Monday, April 17, 2006

Universal Health Care

Opponents of universal health care have objected to it for a number of reasons and it is incumbent upon those of us who support such a system to answer these objections and propose solutions which answer them.

The first is that a public system would be more efficient. What ever terms you want to use the numbers are obvious. For profit companies spend 20 to 25 percent on administrative costs versus 3 percent for Medicare, which by the way takes care of much sicker and older patients. Removing profit as a motive for managing the company improves efficiency by at least 17 percent by this reasonable measure.

Second is the argument that other types of insurance are offered by the free market so why not health insurance. Surely if it works for life or automobile insurance it would work for health insurance. Unfortunately, this argument ignores the cold fact that health insurance for most people is tied to an employer and employer-based health insurance does not operate on a free-market model. Consumers, assuming their lucky enough to even have a plan offered, do not choose their insurance companies to begin with and they cannot switch to another if dissatisfied with the product.

Third, public universal insurance would result in the government rationing the care covered by this plan. Such as argument ignores the fact that rationing already exists: It is done by the various mechanisms for profit companies use to subvert good science by co-pays, deductibles, pre-authorizations, diagnostic exclusions and many other barriers to discourage treatment. States have had to create laws to force private insurers to cover even simple preventive screening procedures such as mammograms and colonoscopies. If overt rationing were deemed necessary, at least theses decisions would be made more openly honestly by panels of caregivers and with appropriate public input; not by owners and investors seeking to maximize their profit on the back of the sick and injured.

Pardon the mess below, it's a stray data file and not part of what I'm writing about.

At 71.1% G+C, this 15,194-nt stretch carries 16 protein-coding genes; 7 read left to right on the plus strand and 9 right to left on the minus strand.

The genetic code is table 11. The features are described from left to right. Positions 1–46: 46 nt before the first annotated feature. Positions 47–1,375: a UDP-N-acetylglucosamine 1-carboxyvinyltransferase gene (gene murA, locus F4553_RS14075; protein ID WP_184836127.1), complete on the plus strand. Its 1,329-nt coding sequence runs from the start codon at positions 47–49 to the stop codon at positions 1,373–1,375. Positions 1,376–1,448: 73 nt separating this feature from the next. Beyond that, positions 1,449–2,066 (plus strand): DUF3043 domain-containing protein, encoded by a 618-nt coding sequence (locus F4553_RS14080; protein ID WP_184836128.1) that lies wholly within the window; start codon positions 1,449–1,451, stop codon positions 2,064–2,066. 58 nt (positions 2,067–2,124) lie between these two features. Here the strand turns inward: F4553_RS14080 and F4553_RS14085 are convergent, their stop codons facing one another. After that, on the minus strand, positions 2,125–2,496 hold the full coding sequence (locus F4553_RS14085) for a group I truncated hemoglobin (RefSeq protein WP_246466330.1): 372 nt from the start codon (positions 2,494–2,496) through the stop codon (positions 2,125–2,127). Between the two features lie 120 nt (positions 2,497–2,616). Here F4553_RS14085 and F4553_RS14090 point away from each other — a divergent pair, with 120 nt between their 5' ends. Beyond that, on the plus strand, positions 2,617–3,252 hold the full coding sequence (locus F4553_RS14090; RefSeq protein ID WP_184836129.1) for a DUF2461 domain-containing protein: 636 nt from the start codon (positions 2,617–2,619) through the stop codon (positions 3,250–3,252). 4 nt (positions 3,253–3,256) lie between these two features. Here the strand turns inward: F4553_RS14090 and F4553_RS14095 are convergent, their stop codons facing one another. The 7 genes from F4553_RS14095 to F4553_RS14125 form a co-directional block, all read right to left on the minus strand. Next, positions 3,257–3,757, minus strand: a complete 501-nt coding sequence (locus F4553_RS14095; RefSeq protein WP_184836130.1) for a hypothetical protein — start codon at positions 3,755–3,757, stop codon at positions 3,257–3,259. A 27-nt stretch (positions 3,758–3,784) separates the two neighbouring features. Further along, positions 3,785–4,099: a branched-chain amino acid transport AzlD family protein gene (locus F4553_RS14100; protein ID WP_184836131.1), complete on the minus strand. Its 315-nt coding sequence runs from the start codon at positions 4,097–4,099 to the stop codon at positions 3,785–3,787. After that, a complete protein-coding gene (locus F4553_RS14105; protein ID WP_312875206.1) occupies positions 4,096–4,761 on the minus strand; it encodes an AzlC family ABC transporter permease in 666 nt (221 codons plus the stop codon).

We are the only industrial nation without national health care. We spend almost twice as much per capita as the next country, Switzerland. And, by any measure we are no where near the top in the quality of health care provided. We have at least 45 million people in the US who are uninsured and health care is no less essential than education or transportation which is provided by public funding.

Poll after poll shows that the public supports a national health system. Since 1945, when Harry Truman first proposed a national health system, public support was then and remains at about 75 percent. Why don’t our legislators support what three quarters of their constituents want? Perhaps it has something to do with campaign financing, but that’s the subject for another blog.

Physicians for a National Health Plan ( has worked since 1987 for universal health care and have an affordable model that works for all. It is time we made our elected officials implement it.

David M Goldberg